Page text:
Greek leaders end bailout talks without full deal

Updated: 2012-02-10 07:38

(China Daily)

  Comments() Print Mail Large Medium  Small 分享按钮 0

Austerity measures are approved; pension cuts fail to materialize

ATHENS, Greece - Greece failed to finalize terms for a crucial 130-billion-euro ($173 billion) bailout on Thursday, but Finance Minister Evangelos Venizelos headed to Brussels to meet top European Union officials, hoping to rescue the agreement and stave off default.

The Athens talks stalled after the leaders of the three parties backing Greece's coalition government approved sweeping new austerity measures but failed to agree to creditors' demands to make 300 million euro in pension cuts.

Venizelos issued a dramatic plea to the coalition leaders to swiftly resolve their differences, warning that Greece's "survival over the coming years" depends on the bailout and a related debt-relief agreement with private creditors.

"It will determine whether the country remains in the eurozone or whether its place in Europe will be endangered," he said.

"There is no room for any other expediency: we must look Greeks in the eye, look at the national interest and the interests of our children."

Debt inspectors from the European Union, the European Central Bank and the International Monetary Fund - collectively known as the Troika - held talks for five hours through Wednesday night with Prime Minister Lucas Papademos, Venizelos and Labor Minister Giorgos Koutroumanis. But they failed to resolve the latest sticking point: a demand for substantial cuts in supplementary pensions.

The issue that has threatened to derail the talks concerns cuts of about 300 million euros that must be made so Greece can reach its fiscal targets for 2012. At stake is the 130-billion-euro bailout that will stave off default for the country.

It was not clear whether Papademos would meet again with coalition backers George Papandreou, Antonis Samaras and George Karatzaferis.

Greek leaders end bailout talks without full deal

On Wednesday, the three leaders held talks with Papademos that lasted seven and a half hours and backed a new austerity program that includes a 22 percent cut in the minimum wage, firings of civil servants, and an end to dozens of job guarantee provisions.

Unions responded angrily to the new cuts and said they would carry out strikes in protest.

"Our rights have disappeared," Vangelis Moutafis, a senior member of the country's largest union, the General Confederation of Greek Workers, told Vima radio.

The Greek government has already accepted a demand to fire up to 15,000 public sector workers in 2012.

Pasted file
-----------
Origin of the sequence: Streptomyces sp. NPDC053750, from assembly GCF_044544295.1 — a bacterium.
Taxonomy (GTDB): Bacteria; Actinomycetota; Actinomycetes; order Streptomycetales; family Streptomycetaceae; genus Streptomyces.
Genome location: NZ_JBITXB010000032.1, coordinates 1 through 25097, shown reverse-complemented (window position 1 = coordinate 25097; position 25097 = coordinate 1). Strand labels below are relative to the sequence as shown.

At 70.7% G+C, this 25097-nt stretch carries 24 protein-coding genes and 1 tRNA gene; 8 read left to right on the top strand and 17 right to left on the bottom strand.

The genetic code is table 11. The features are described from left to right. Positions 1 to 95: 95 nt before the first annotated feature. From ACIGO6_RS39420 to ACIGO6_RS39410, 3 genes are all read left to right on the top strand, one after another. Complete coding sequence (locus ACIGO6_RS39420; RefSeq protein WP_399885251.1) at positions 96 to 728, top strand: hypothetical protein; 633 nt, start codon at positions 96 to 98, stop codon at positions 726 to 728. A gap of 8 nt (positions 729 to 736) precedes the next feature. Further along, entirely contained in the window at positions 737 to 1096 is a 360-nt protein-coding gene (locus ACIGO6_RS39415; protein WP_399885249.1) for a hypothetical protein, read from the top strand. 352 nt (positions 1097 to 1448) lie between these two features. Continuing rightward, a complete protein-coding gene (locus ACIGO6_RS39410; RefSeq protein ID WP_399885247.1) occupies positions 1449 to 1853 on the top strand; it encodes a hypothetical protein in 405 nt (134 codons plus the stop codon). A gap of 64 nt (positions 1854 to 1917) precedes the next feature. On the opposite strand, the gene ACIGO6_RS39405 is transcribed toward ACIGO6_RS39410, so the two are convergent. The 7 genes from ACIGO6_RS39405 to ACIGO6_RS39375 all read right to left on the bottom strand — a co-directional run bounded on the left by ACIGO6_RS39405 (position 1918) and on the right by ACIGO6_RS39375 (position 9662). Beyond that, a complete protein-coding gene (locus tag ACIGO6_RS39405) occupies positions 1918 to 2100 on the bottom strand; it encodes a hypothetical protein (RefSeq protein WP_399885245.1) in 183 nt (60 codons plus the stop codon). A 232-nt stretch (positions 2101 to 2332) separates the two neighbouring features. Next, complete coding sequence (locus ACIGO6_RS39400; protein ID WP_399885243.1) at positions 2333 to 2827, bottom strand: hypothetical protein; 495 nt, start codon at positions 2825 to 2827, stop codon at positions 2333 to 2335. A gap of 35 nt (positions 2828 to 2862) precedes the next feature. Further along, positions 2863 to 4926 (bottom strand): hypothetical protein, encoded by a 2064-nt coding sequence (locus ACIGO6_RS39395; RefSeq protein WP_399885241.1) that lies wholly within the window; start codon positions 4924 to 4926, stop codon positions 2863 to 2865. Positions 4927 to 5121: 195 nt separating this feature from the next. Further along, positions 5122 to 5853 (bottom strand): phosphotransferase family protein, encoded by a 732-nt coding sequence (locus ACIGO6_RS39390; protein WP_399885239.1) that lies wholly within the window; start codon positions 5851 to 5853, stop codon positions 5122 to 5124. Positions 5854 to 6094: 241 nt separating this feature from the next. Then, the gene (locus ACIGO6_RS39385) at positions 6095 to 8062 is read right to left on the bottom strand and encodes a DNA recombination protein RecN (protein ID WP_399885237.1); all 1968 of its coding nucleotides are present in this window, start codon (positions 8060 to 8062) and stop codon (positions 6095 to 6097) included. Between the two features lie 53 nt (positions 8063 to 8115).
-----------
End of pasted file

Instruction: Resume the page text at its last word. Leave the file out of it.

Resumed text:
"At 2 am, all I can say is a line from the Beatles: 'It is a hard day's night'," Karatzaferis told reporters upon leaving his party's headquarters for home.

Jacob Funk Kirkegaard, research fellow at the Peterson Institute for International Economics, said the lack of progress made during Wednesday's talks highlighted the "certain amount of political theater involved here".

"The political leaders in Athens are campaigning," he said. "They need to be seen by the Greek population as fighting until the very last drop of blood. ... They are facing off against the Germans and IMF and the rest of the world."

A disorderly default by Greece would likely lead to its exit from the eurozone, a situation that European officials have insisted is impossible because it would hurt other weak countries such as Portugal, Ireland and Italy.

Two years of cutbacks already have seen unemployment rise to around 19 percent and poverty to 20 percent in Greece.

Without help, Greece would not have enough money to pay off a big bond payment due on Mar 20, which would trigger a default that could send shockwaves through financial markets and the global economy.

Since May 2010, Greece has been kept solvent by payments from a 110-billion-euro international rescue-loan package.

When it became clear the money would not be enough, a second bailout was agreed on last October.

Two years of harsh austerity measures have made Greek voters increasingly hostile.

Some 91 percent of Greeks believe the coalition government is taking the country in the "wrong direction", according to a February tracking poll published on Wednesday in the Greek daily Kathimerini.

Associated Press